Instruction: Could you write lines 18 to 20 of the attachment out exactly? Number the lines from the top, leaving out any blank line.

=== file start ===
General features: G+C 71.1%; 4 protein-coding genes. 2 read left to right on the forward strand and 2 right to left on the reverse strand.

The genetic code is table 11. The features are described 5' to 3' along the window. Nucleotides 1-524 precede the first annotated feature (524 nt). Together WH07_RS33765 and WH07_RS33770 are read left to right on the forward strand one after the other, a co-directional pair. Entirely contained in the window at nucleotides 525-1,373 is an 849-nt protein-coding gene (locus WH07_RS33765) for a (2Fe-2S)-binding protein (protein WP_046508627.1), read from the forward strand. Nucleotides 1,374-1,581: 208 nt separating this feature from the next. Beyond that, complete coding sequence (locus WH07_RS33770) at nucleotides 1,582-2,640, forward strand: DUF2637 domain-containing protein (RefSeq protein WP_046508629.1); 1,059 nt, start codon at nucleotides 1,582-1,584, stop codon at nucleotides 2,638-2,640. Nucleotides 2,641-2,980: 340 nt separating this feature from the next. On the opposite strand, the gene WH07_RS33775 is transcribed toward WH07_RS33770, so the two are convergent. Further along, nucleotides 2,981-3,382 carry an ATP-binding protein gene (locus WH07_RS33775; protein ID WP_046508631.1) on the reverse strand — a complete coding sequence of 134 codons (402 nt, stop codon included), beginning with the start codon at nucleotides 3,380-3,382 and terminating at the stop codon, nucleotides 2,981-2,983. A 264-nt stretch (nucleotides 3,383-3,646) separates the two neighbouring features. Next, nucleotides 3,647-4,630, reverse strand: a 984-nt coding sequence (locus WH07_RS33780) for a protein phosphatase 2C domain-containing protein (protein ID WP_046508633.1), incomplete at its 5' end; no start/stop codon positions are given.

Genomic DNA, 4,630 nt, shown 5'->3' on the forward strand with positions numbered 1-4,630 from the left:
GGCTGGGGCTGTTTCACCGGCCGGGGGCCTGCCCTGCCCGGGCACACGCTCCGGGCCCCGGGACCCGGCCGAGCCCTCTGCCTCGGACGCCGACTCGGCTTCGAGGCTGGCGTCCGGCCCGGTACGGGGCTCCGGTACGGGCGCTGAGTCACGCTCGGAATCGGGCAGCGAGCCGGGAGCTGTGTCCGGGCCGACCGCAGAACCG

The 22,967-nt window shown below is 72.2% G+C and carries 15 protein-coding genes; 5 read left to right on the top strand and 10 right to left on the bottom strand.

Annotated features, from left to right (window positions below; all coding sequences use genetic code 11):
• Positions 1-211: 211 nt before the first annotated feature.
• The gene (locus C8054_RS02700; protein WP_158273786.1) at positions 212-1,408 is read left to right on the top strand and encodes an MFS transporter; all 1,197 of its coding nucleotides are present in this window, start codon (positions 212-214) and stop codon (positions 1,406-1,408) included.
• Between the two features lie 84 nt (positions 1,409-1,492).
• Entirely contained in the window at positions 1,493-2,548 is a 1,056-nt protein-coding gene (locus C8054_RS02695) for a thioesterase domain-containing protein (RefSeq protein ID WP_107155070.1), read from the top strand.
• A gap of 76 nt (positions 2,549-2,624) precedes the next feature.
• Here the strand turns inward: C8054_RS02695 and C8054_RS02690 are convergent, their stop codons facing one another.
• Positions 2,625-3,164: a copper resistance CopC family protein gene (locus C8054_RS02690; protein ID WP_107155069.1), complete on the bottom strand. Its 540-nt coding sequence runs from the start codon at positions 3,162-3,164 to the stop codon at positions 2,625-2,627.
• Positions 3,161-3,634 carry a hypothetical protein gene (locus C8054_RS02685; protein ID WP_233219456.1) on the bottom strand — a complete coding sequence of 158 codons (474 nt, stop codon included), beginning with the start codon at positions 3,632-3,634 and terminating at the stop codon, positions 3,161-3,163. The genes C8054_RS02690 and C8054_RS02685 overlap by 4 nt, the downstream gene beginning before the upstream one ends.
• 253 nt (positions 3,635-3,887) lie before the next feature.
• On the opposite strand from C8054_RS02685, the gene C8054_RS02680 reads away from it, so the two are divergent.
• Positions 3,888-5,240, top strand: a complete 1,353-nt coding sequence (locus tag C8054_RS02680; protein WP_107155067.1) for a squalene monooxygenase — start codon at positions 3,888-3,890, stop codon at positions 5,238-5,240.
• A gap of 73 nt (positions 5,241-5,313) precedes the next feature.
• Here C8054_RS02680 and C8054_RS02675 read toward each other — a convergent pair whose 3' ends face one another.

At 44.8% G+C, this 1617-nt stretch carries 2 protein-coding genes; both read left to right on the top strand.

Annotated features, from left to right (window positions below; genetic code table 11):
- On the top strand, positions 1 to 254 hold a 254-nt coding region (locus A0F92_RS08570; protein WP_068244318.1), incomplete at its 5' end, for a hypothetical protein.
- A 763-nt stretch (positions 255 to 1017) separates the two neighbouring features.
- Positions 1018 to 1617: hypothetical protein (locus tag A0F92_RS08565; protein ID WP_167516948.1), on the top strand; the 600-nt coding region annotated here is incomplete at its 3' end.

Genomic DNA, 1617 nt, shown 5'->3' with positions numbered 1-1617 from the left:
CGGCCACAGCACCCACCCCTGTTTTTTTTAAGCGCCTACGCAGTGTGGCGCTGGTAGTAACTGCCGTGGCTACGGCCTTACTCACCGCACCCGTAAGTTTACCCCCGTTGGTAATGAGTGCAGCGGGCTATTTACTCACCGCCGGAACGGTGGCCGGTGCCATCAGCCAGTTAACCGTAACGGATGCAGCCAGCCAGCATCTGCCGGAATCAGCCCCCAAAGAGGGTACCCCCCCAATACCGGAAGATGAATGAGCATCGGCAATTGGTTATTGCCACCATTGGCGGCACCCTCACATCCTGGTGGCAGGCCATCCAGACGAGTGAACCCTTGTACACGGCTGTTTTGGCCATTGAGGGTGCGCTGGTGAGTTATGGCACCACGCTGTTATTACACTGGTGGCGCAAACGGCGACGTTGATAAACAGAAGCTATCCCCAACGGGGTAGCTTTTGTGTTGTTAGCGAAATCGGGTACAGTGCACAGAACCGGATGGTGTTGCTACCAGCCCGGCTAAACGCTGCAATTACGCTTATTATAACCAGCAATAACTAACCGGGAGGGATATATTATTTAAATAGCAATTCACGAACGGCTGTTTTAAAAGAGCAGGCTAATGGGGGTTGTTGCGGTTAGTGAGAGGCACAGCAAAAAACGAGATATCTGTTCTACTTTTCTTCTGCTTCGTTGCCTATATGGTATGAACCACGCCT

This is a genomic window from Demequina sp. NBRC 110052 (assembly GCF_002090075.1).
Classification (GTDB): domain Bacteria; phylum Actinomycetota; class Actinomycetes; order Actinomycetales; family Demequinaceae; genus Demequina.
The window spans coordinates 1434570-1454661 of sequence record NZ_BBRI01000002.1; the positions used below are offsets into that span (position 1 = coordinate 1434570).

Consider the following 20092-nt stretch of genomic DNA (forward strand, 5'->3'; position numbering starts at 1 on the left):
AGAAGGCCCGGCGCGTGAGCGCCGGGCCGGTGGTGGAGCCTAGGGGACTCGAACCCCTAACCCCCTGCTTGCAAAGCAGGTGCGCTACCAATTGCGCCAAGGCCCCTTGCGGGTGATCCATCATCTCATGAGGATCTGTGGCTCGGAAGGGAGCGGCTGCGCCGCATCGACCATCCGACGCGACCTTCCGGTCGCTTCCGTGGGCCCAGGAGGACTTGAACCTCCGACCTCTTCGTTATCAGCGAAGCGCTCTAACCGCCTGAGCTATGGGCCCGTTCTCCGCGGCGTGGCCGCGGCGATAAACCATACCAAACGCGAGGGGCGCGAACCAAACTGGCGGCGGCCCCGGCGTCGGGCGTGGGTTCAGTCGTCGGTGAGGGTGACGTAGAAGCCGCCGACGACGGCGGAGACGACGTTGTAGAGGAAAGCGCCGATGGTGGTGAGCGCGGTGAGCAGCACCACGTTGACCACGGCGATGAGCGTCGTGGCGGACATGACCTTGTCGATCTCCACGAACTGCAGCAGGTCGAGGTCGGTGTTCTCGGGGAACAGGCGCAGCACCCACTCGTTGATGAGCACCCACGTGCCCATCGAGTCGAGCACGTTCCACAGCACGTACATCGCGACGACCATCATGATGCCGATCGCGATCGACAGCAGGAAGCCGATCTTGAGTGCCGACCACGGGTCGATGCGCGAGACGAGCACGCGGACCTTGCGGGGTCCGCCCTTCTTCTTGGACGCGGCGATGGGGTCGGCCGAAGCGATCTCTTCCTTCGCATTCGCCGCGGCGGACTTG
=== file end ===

• A gap of 73 nt (positions 5,241-5,313) precedes the next feature.
• Here C8054_RS02680 and C8054_RS02675 read toward each other — a convergent pair whose 3' ends face one another.

At 44.8% G+C, this 1617-nt stretch carries 2 protein-coding genes; both read left to right on the top strand.